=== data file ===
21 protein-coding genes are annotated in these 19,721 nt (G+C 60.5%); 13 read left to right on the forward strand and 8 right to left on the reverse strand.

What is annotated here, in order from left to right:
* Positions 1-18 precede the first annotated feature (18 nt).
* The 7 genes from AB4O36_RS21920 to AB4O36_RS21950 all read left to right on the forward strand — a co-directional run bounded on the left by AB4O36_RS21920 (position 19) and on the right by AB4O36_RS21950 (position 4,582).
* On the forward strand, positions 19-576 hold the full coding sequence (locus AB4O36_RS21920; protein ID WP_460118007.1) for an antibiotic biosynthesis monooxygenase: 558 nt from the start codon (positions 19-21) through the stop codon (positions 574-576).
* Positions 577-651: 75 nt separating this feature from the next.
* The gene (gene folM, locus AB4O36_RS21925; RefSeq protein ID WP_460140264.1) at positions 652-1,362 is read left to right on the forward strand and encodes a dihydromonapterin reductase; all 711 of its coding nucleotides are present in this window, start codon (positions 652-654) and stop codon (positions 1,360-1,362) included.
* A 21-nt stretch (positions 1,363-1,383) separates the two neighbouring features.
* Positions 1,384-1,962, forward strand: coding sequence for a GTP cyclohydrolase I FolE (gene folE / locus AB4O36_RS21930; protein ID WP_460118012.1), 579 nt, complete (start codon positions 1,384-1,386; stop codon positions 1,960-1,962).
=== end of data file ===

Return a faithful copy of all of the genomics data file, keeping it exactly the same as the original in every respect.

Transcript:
21 protein-coding genes are annotated in these 19,721 nt (G+C 60.5%); 13 read left to right on the forward strand and 8 right to left on the reverse strand.

What is annotated here, in order from left to right:
* Positions 1-18 precede the first annotated feature (18 nt).
* The 7 genes from AB4O36_RS21920 to AB4O36_RS21950 all read left to right on the forward strand — a co-directional run bounded on the left by AB4O36_RS21920 (position 19) and on the right by AB4O36_RS21950 (position 4,582).
* On the forward strand, positions 19-576 hold the full coding sequence (locus AB4O36_RS21920; protein ID WP_460118007.1) for an antibiotic biosynthesis monooxygenase: 558 nt from the start codon (positions 19-21) through the stop codon (positions 574-576).
* Positions 577-651: 75 nt separating this feature from the next.
* The gene (gene folM, locus AB4O36_RS21925; RefSeq protein ID WP_460140264.1) at positions 652-1,362 is read left to right on the forward strand and encodes a dihydromonapterin reductase; all 711 of its coding nucleotides are present in this window, start codon (positions 652-654) and stop codon (positions 1,360-1,362) included.
* A 21-nt stretch (positions 1,363-1,383) separates the two neighbouring features.
* Positions 1,384-1,962, forward strand: coding sequence for a GTP cyclohydrolase I FolE (gene folE / locus AB4O36_RS21930; protein ID WP_460118012.1), 579 nt, complete (start codon positions 1,384-1,386; stop codon positions 1,960-1,962).